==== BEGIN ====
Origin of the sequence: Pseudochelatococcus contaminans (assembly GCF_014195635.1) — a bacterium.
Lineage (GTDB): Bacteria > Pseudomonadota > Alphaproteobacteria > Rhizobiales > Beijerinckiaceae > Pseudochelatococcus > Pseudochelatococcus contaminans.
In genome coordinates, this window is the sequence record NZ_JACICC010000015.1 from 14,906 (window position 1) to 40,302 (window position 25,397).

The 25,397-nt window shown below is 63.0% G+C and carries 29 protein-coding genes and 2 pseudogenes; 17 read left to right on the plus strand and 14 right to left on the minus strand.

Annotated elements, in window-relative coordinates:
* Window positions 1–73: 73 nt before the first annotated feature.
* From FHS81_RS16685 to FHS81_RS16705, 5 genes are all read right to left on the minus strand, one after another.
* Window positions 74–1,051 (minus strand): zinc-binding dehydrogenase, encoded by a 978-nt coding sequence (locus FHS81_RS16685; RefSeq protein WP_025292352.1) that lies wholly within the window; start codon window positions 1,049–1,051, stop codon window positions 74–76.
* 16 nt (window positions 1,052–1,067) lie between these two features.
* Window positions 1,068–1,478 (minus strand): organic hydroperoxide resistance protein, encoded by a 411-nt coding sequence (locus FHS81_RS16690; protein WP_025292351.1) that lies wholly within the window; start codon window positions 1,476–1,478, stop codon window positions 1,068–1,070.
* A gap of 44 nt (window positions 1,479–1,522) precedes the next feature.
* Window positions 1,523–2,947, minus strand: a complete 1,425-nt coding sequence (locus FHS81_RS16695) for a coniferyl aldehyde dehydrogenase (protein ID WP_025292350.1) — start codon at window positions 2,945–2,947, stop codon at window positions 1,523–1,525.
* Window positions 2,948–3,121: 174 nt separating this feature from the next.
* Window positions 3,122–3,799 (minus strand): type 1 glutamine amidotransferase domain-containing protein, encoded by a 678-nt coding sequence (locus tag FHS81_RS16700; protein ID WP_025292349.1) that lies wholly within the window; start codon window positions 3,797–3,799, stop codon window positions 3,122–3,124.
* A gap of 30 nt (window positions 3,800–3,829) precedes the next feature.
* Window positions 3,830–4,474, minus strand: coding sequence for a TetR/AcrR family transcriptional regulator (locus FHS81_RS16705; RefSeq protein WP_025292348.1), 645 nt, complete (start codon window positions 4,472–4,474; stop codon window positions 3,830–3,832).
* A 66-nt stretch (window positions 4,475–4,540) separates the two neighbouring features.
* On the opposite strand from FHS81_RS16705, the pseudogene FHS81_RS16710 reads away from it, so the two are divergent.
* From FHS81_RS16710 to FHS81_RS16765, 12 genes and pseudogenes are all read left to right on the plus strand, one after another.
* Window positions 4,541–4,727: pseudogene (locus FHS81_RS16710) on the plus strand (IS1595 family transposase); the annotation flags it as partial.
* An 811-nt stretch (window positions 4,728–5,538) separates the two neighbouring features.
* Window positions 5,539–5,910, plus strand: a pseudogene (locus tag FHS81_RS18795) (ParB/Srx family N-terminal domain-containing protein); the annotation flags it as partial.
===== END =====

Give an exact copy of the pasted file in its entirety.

Origin of the sequence: Pseudochelatococcus contaminans (assembly GCF_014195635.1) — a bacterium.
Lineage (GTDB): Bacteria > Pseudomonadota > Alphaproteobacteria > Rhizobiales > Beijerinckiaceae > Pseudochelatococcus > Pseudochelatococcus contaminans.
In genome coordinates, this window is the sequence record NZ_JACICC010000015.1 from 14,906 (window position 1) to 40,302 (window position 25,397).

The 25,397-nt window shown below is 63.0% G+C and carries 29 protein-coding genes and 2 pseudogenes; 17 read left to right on the plus strand and 14 right to left on the minus strand.

Annotated elements, in window-relative coordinates:
* Window positions 1–73: 73 nt before the first annotated feature.
* From FHS81_RS16685 to FHS81_RS16705, 5 genes are all read right to left on the minus strand, one after another.
* Window positions 74–1,051 (minus strand): zinc-binding dehydrogenase, encoded by a 978-nt coding sequence (locus FHS81_RS16685; RefSeq protein WP_025292352.1) that lies wholly within the window; start codon window positions 1,049–1,051, stop codon window positions 74–76.
* 16 nt (window positions 1,052–1,067) lie between these two features.
* Window positions 1,068–1,478 (minus strand): organic hydroperoxide resistance protein, encoded by a 411-nt coding sequence (locus FHS81_RS16690; protein WP_025292351.1) that lies wholly within the window; start codon window positions 1,476–1,478, stop codon window positions 1,068–1,070.
* A gap of 44 nt (window positions 1,479–1,522) precedes the next feature.
* Window positions 1,523–2,947, minus strand: a complete 1,425-nt coding sequence (locus FHS81_RS16695) for a coniferyl aldehyde dehydrogenase (protein ID WP_025292350.1) — start codon at window positions 2,945–2,947, stop codon at window positions 1,523–1,525.
* Window positions 2,948–3,121: 174 nt separating this feature from the next.
* Window positions 3,122–3,799 (minus strand): type 1 glutamine amidotransferase domain-containing protein, encoded by a 678-nt coding sequence (locus tag FHS81_RS16700; protein ID WP_025292349.1) that lies wholly within the window; start codon window positions 3,797–3,799, stop codon window positions 3,122–3,124.
* A gap of 30 nt (window positions 3,800–3,829) precedes the next feature.
* Window positions 3,830–4,474, minus strand: coding sequence for a TetR/AcrR family transcriptional regulator (locus FHS81_RS16705; RefSeq protein WP_025292348.1), 645 nt, complete (start codon window positions 4,472–4,474; stop codon window positions 3,830–3,832).
* A 66-nt stretch (window positions 4,475–4,540) separates the two neighbouring features.
* On the opposite strand from FHS81_RS16705, the pseudogene FHS81_RS16710 reads away from it, so the two are divergent.
* From FHS81_RS16710 to FHS81_RS16765, 12 genes and pseudogenes are all read left to right on the plus strand, one after another.
* Window positions 4,541–4,727: pseudogene (locus FHS81_RS16710) on the plus strand (IS1595 family transposase); the annotation flags it as partial.
* An 811-nt stretch (window positions 4,728–5,538) separates the two neighbouring features.
* Window positions 5,539–5,910, plus strand: a pseudogene (locus tag FHS81_RS18795) (ParB/Srx family N-terminal domain-containing protein); the annotation flags it as partial.